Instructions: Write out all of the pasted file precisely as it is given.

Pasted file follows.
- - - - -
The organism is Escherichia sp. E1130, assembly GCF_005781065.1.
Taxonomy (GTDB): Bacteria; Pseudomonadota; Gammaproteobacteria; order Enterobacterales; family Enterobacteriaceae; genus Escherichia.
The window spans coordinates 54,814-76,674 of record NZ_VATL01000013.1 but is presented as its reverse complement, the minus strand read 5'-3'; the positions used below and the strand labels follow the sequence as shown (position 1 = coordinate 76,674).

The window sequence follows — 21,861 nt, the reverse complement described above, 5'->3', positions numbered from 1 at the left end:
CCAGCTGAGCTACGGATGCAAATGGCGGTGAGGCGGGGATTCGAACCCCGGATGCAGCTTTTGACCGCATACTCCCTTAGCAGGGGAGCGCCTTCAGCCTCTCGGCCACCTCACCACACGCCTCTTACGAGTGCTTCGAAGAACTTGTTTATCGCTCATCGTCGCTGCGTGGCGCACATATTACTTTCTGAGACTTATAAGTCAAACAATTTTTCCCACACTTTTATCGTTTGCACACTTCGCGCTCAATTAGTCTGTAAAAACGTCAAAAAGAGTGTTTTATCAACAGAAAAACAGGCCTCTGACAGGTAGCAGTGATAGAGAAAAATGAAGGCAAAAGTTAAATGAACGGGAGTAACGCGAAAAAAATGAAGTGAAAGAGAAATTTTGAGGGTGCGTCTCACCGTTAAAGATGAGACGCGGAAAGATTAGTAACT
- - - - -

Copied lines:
The organism is Escherichia sp. E1130, assembly GCF_005781065.1.
Taxonomy (GTDB): Bacteria; Pseudomonadota; Gammaproteobacteria; order Enterobacterales; family Enterobacteriaceae; genus Escherichia.
The window spans coordinates 54,814-76,674 of record NZ_VATL01000013.1 but is presented as its reverse complement, the minus strand read 5'-3'; the positions used below and the strand labels follow the sequence as shown (position 1 = coordinate 76,674).

The window sequence follows — 21,861 nt, the reverse complement described above, 5'->3', positions numbered from 1 at the left end:
CCAGCTGAGCTACGGATGCAAATGGCGGTGAGGCGGGGATTCGAACCCCGGATGCAGCTTTTGACCGCATACTCCCTTAGCAGGGGAGCGCCTTCAGCCTCTCGGCCACCTCACCACACGCCTCTTACGAGTGCTTCGAAGAACTTGTTTATCGCTCATCGTCGCTGCGTGGCGCACATATTACTTTCTGAGACTTATAAGTCAAACAATTTTTCCCACACTTTTATCGTTTGCACACTTCGCGCTCAATTAGTCTGTAAAAACGTCAAAAAGAGTGTTTTATCAACAGAAAAACAGGCCTCTGACAGGTAGCAGTGATAGAGAAAAATGAAGGCAAAAGTTAAATGAACGGGAGTAACGCGAAAAAAATGAAGTGAAAGAGAAATTTTGAGGGTGCGTCTCACCGTTAAAGATGAGACGCGGAAAGATTAGTAACT